NEW YORK – The money race in New York’s mayor area code is heating up.
A senior political advisor is working to bolster Andrew Yang’s candidacy with the goal of raising $ 6 million for television advertising – one of at least three political action committees working to get the current front runner into town hall.
Lis Smith, a senior advisor to Pete Buttigieg’s presidential campaign, is in discussions with potential donors and staff about forming a PAC to operate outside of the city’s strict campaign funding limits to counter negative publicity against Yang, several said persons familiar with the calls to POLITICO.
She has teamed up with Declaration Media, a national democratic company founded by three veteran political activists: Admaker AJ Lenar, who worked on Obama’s presidential campaign; Meredith Kelly, communications director for Kirsten Gillibrand’s White House offering; and Trey Nix, campaign manager for North Carolina Governor Roy Cooper.
Smith, who worked on Governor Andrew Cuomo’s 2018 re-election campaign, has rushed to Yang’s defense as his rivals mount.
“Others, but also bush league” she added, criticizing a press conference held by former City Hall attorney Maya Wiley, who promotes ethical reform – a move that encouraged reporting on her own mishaps while serving with Mayor Bill de Blasio.
“Flinch, flinch, flinch, flinch,” Smith said New York Magazinein response to more criticism from Stringer. “Yang is too personable; you can’t hit him like this, it’s like hitting a baby. “
Smith isn’t the only one setting up PACs to raise Yang’s candidacy: two other groups recently filed papers with the state electoral board for the same stated purpose.
Future Forward NYC is led by David Rose, a startup investor who runs the company Entrepreneurial Networking Website Gust. Rose who counts herself as a close friend of Yangworks with Kristie Stiles’ longstanding democratic fundraiser; Nicole Runge D’Ercole, managing partner of the corporate company 4C Partners; Juan Peñalosa, Senior Advisor to Joe Biden’s 2020 Campaign; and John Robinson, chief operating officer for Bernie Sanders’ presidential campaigns.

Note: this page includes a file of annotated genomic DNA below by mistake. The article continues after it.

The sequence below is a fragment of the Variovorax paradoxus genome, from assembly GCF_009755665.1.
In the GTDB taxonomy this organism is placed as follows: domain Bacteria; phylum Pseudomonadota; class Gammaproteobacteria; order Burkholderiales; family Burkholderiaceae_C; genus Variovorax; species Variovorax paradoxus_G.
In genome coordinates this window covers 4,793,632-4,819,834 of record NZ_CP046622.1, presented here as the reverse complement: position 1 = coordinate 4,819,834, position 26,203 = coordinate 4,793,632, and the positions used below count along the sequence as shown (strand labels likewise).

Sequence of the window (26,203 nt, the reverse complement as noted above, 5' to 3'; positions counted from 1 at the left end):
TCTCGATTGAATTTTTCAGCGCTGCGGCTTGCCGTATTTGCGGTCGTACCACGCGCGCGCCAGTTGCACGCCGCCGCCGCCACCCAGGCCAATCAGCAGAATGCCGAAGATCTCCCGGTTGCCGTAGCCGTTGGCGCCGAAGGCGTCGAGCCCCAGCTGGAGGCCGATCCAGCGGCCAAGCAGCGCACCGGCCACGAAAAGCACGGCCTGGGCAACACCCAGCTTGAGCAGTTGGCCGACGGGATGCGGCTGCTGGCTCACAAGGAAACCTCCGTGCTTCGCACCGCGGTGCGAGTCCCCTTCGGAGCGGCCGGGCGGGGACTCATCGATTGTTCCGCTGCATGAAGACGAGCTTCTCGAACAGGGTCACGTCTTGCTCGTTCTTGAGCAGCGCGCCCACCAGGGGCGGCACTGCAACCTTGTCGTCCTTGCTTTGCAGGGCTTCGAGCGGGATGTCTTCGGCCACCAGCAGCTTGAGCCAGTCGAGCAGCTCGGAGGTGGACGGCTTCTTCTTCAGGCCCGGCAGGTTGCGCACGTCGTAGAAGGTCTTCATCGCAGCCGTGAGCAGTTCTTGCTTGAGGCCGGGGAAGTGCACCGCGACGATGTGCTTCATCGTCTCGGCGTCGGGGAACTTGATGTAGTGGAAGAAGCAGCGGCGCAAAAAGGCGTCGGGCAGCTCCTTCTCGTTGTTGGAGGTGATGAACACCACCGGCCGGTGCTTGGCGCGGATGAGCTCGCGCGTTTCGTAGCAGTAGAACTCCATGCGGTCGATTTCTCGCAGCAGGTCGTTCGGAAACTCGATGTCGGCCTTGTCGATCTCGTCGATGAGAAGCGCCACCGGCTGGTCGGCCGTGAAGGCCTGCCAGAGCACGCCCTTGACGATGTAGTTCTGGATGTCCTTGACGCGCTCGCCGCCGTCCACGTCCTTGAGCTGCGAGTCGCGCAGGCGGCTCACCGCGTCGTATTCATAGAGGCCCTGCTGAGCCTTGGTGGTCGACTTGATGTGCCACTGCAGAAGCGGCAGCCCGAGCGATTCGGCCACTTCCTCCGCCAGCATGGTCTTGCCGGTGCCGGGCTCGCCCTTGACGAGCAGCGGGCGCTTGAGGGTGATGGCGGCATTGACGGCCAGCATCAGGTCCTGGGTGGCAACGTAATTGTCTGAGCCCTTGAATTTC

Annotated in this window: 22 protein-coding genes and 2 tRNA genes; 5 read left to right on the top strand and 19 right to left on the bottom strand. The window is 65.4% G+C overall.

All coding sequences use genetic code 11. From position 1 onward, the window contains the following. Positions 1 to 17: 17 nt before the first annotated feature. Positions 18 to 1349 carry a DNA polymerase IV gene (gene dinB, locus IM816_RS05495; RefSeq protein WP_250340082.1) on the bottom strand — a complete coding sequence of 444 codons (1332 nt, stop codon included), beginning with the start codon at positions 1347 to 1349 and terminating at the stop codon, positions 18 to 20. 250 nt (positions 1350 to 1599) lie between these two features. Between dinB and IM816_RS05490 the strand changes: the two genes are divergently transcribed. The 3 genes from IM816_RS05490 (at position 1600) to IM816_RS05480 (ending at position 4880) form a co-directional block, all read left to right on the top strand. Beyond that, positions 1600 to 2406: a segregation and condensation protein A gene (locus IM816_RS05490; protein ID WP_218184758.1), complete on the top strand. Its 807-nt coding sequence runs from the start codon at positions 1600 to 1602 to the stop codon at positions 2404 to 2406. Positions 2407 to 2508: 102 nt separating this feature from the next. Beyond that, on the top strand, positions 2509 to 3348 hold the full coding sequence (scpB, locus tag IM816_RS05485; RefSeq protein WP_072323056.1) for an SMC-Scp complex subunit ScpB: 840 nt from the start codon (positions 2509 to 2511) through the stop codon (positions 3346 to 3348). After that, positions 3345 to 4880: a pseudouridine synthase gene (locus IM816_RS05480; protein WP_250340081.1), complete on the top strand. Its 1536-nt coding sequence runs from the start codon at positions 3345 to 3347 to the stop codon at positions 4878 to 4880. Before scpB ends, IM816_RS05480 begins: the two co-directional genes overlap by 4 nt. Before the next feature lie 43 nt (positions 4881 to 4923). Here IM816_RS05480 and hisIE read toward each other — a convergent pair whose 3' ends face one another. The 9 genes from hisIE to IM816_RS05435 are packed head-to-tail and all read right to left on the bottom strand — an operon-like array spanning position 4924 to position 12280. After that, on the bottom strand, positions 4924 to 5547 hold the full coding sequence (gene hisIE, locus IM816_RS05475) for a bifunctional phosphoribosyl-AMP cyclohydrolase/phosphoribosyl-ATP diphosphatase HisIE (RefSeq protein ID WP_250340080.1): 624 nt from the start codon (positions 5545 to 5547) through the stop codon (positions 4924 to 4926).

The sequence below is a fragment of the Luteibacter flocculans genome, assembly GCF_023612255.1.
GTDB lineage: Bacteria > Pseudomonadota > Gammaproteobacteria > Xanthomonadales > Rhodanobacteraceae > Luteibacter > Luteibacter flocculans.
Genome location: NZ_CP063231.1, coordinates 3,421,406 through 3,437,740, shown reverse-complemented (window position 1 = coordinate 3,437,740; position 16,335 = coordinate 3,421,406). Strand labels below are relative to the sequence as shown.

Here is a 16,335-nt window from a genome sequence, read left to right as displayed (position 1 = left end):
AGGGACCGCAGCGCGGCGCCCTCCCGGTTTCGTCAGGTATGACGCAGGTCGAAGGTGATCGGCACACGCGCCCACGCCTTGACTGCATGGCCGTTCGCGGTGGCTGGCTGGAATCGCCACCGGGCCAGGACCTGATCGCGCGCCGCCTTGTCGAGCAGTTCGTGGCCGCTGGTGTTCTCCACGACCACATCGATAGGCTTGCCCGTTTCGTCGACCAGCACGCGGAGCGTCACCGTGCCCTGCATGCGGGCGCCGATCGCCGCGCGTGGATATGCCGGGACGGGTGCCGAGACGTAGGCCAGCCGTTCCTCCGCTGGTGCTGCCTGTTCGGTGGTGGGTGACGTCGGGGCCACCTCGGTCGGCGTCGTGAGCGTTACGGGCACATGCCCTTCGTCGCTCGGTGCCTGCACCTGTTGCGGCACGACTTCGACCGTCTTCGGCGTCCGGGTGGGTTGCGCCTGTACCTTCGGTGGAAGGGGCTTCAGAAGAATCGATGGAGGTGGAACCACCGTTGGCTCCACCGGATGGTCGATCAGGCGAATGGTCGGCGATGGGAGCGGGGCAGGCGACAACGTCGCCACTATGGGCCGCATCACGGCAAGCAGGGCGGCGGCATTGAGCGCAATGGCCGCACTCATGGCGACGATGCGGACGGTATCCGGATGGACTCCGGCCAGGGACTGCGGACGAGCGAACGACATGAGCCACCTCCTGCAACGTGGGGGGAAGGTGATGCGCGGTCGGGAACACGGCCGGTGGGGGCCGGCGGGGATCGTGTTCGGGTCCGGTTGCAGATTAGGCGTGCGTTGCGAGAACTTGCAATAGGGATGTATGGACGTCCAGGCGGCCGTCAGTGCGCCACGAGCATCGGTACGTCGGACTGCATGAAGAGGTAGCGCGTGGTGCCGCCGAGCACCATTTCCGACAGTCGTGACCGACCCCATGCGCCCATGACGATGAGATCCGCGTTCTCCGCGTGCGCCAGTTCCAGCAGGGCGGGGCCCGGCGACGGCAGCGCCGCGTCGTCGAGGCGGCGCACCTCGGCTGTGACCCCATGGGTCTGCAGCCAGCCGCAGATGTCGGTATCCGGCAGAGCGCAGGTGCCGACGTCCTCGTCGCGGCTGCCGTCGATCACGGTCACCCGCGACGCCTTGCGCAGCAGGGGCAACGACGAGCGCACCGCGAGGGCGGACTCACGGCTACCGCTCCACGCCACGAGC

In a March 25 memo to prospective donors, Rose lamented the constraints Yang faces in participating in the city’s campaign funding program – which comes with the significant benefit of publicly sponsored matching funds in return for agreeing to donation limits. (In this regard, Yang is hardly unique – only one candidate in the Democratic Eight-Way Elementary School works outside the system.)
“With investments from generous individuals and organizations, we can ensure that Yang’s message is heard by enough voters to ensure he crosses the 50% threshold to win the Democratic primary on June 22,” Rose wrote in the memo , that was received from POLITICO.
According to the new ranking system, voters can choose up to five mayoral candidates. If no one gets 50 percent of the vote at the first count, second place will be chosen for disqualified candidates.
Rose said his group would test campaign news “to see what moves indecisive primary voters to Yang” and “launch paid voter-outreach programs on all platforms.”
“I’ve known Andrew for years and knew he was special when I first met him in the early days of Venture for America,” Rose wrote in an email to POLITICO, referring to Yang’s previous nonprofit . “He is an optimist who will get the city back on its feet and an entrepreneur who will face this critical moment with boldness.”
Asians for NY supports Yang along with two city council candidates – Sandra Ung and Richard Lee. The group did not raise or spend any money, and their treasurer Nelson Leung did not respond to a request for comment.
At least one PAC does not share warm feelings about Yang: Our City, a group founded by Gabe Tobias of the Justice Democrats, is starting to raise funds to counter the rise of Yang in the polls.
“We want to make sure that a progressive candidate wins the mayor’s race and make sure that no voters vote for a conservative, non-progressive candidate, and that is definitely Andrew Yang,” Tobias recently told POLITICO.
These groups promise an unlimited barrage of cash for the race at the latest, and campaign funding laws prohibit PACs from coordinating with the campaigns.
Food & Water Watch, an environmental organization that was confirmed by Stringer in January, recently set up a PAC to support his campaign.
An independent spending committee backing former Obama and Bloomberg official Shaun Donovan received $ 2 million from the candidate’s father and, according to AdImpact, provided even more than that with a proposed $ 3 million purchase of television advertising. Dollars ready.
A PAC backing Wall Street executive Ray McGuire has raised $ 4 million and booked more than $ 1.6 million on TV and radio spots.
Other wealthy New Yorkers join in.
Billionaire Stephen Ross, who runs the development company The Related Cos. Directs, gave his own PAC half a million dollars – far from it the $ 100 million He had originally said he would spend on this race.
Knicks owner James Dolan has raised $ 1.6 million for his Coalition to Restore New York, an organization that Yang is unlikely to be supported.